In 2011, it came back to MTA with its “Savages” ad. The ad read: “In any war between the civilized man and the savage, support the civilized man. / Support Israel / Defeat Jihad.” The MTA again rejected the ad, this time on the basis that it was “demeaning,” and the group again sued. (It’s worth noting that until this episode, the MTA had a lackadaisical approach to advertisers: it had never before rejected an ad as demeaning, which explains why the letter from Isabel to Dr. Zizmor continues to run, year after year.) The court applied the most exacting level of First Amendment scrutiny—“strict in theory, fatal in fact”—to hold that MTA’s bar on “demeaning” speech violated the First Amendment. Another win for freedom!

Though known for its libertine ways, the MTA is by no means the only transportation authority in the country that’s been saddled with these ads. The group also successfully sued the Washington Metropolitan Area Transit Authority in 2012 for the right to run the “Savages” ad. And in March of this year, it prevailed against the Southeastern Pennsylvania Transportation Authority in federal court in Philadelphia, winning the right to run another, separate, advertisement displaying a picture of Hitler meeting Haj Amin al-Husseini and advocating an end to U.S. aid to “Islamic countries.”

As impact litigation goes, the group’s record isn’t too shabby. But, sadly for liberty, the defense of American freedom hasn’t been as robust throughout the country. In Boston, where freedom was invented, it has been unable to prevail against the Massachusetts Bay Transportation Authority, because advertising space on Boston transit is not a public forum. This result, which is based on a 2004 ruling, was upheld on appeal in March. In Michigan, an injunction requiring a suburban transportation authority to run what the court called the Initiative’s “fatwa advertisement” was reversed on appeal in 2012, again because the advertising space is not a public forum.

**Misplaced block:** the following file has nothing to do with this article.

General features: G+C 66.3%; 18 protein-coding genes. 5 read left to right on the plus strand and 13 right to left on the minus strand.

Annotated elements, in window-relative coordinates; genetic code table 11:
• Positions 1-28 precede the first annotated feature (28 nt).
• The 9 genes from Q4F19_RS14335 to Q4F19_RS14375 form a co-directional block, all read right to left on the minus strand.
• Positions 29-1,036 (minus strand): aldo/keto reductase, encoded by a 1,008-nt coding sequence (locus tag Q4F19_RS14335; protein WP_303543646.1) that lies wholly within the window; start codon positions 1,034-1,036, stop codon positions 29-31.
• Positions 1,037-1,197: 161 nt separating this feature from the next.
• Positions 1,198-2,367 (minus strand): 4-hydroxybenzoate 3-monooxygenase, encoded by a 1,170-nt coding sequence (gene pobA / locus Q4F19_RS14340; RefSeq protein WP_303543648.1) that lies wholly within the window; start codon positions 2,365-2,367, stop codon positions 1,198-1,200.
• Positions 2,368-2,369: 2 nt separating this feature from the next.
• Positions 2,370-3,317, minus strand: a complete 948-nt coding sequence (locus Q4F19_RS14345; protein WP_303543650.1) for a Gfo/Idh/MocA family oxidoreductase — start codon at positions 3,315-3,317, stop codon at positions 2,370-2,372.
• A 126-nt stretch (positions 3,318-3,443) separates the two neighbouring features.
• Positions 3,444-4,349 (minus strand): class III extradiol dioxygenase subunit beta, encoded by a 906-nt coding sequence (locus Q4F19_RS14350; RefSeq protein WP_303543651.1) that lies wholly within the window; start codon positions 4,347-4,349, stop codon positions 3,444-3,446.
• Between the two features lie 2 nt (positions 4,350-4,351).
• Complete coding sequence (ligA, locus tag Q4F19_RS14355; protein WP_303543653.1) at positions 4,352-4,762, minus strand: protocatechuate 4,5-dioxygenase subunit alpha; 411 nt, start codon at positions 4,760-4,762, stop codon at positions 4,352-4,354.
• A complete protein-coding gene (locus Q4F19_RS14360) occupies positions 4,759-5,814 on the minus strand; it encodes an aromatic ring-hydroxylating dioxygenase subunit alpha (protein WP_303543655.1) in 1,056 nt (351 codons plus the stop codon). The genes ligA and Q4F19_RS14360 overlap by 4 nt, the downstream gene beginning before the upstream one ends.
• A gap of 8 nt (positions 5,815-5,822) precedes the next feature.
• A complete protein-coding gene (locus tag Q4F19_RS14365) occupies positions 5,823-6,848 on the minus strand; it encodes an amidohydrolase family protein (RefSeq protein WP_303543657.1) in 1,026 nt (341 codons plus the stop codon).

And in the repressive enclave of Seattle, where transit ad space is merely a “limited” public forum, a federal district judge rejected the organization’s request to compel the bus system to display an ad last year. That case was also the only time the group has drawn support from another civil liberties organization: the ACLU of Washington. (Other organizations are understandably gun-shy about supporting hateful bigotry, even though hateful bigotry is the grandest tradition of free speech.) The group is appealing that decision in the namby-pamby liberal Ninth Circuit; oral argument will take place in June.

In case you’re curious, none of these rulings address the fact that buses in Boston, Detroit, and Seattle bear a striking resemblance to those in New York, Philadelphia, and Washington, D.C. But the kerfuffle over the group’s ads is a great example of a classic lesson of constitutional law: First Amendment protection matters most to the speech we hate, and the answer to speech is more speech, no matter what jurisdiction you’re in.

Also, a downright weird amount of First Amendment litigation is being brought by an organization that fights only for the right to say disparaging things about Muslims. So there you go.

Hannah Bloch-Wehba is an attorney and writer working on free expression, tech, and privacy issues in the public interest.

Above: Anti-Islamic blogger Pamela Geller speaks at a conference she organized entitled “Stop Islamization of America” in New York on Sept. 11, 2012. Photo via AP.